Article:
Please also note, that if you plan on exercising the warrant, you must do so before the expiry date. The expiry date is the date on which the right to exercise the warrant, ceases to exist.
For the SEC.GOV filing, detailing the KMI warrants, please refer to this link.
And in closing, for those of us who appreciate a bit of technical chart analysis, here are a few charts to evaluate:
Conviction is defined as having a firmly held belief or opinion. Judging from past performance, past actions, and future expectations - I have conviction that although Richard Kinder has handed over the CEO reigns - he is still very much in control of KMI and he continues to step up to the plate with investment after investment of his own money. Additionally, KMI has already retired some 40% of the outstanding warrants, and just within the past few days, filed for another $100 million buyback of warrants. Having "skin in the game" doesn't get demonstrated much better than this, in my opinion. I believe that KMI is a long term buy and hold through whichever investment vehicle you choose to drive.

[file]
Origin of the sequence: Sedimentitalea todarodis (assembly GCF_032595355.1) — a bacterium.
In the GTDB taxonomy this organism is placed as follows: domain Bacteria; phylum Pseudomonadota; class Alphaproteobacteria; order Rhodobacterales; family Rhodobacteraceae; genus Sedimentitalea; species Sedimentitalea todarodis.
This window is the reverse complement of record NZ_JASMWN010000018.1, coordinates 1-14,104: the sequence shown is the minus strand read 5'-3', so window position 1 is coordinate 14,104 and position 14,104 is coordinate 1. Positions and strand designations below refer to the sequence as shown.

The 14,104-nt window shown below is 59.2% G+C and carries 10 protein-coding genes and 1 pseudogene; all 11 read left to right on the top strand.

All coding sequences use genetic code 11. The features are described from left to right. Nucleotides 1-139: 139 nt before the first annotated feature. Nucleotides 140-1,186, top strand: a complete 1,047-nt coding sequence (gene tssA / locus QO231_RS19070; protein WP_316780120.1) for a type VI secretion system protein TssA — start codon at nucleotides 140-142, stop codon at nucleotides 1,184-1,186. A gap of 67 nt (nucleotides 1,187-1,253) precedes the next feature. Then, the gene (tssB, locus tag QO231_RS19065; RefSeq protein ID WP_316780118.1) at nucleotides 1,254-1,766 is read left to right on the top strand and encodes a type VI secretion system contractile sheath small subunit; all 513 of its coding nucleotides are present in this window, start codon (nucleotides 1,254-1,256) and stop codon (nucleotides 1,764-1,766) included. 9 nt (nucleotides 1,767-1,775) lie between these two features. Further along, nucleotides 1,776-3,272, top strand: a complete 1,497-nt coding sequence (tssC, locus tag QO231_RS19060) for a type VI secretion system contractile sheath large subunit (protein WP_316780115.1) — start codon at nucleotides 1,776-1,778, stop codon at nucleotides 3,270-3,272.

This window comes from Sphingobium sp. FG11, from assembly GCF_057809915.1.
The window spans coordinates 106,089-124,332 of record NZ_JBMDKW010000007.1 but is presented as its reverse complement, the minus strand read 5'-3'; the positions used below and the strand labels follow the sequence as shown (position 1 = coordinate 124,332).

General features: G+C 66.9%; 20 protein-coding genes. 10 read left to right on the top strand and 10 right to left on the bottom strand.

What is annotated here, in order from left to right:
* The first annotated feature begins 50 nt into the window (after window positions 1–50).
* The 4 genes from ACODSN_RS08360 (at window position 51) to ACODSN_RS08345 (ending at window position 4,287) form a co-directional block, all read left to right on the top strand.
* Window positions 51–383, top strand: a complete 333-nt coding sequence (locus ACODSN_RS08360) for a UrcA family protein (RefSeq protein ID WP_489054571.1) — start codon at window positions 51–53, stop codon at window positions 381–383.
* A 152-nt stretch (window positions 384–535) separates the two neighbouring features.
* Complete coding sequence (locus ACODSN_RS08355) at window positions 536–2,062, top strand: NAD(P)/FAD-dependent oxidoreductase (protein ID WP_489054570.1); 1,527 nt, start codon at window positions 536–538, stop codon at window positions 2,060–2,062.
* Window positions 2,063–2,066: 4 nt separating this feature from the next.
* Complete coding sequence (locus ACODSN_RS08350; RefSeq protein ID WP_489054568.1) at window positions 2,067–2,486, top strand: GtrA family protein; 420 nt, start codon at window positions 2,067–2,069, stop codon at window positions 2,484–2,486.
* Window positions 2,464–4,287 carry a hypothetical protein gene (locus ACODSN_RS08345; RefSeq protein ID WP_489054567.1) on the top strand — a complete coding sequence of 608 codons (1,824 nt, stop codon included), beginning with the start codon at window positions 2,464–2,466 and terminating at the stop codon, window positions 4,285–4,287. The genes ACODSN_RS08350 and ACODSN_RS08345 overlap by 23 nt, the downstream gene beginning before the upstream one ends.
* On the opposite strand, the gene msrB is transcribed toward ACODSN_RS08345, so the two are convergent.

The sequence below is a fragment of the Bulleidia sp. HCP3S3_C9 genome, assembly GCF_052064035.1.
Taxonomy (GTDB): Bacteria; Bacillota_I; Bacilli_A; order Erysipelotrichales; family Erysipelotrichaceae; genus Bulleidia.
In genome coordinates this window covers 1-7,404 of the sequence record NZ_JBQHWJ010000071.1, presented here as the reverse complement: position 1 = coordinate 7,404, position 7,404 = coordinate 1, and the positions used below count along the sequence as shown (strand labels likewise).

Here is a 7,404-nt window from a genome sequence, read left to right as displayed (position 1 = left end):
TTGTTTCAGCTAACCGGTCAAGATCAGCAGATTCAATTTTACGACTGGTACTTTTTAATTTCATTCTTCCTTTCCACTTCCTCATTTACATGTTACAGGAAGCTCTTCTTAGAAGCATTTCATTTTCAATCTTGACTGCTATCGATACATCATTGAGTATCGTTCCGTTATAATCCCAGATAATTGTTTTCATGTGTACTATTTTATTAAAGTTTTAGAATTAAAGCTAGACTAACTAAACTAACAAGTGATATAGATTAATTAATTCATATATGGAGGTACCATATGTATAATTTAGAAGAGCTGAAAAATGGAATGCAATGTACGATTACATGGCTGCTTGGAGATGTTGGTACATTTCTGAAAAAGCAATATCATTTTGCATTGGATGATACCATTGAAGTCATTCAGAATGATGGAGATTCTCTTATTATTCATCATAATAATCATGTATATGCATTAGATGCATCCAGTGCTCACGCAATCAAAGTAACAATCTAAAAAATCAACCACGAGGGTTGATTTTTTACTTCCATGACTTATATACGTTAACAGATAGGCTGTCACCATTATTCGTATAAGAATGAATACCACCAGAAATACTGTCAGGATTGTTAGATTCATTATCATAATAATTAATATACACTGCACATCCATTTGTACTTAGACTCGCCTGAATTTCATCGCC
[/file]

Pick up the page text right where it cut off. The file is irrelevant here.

So what about you? Are you taking advantage of this downward slide in the share price or are you sitting this one out on the bleachers?
Having bought the warrants on Friday for under $3.00 each, they've launched higher on the day, today, up as much as 7.32%!
Disclosure: The author is long KMI, EPD, PAA, MMP.
Additional disclosure: The author is also long KMI-WT, which is the ticker for the Kinder Morgan warrants.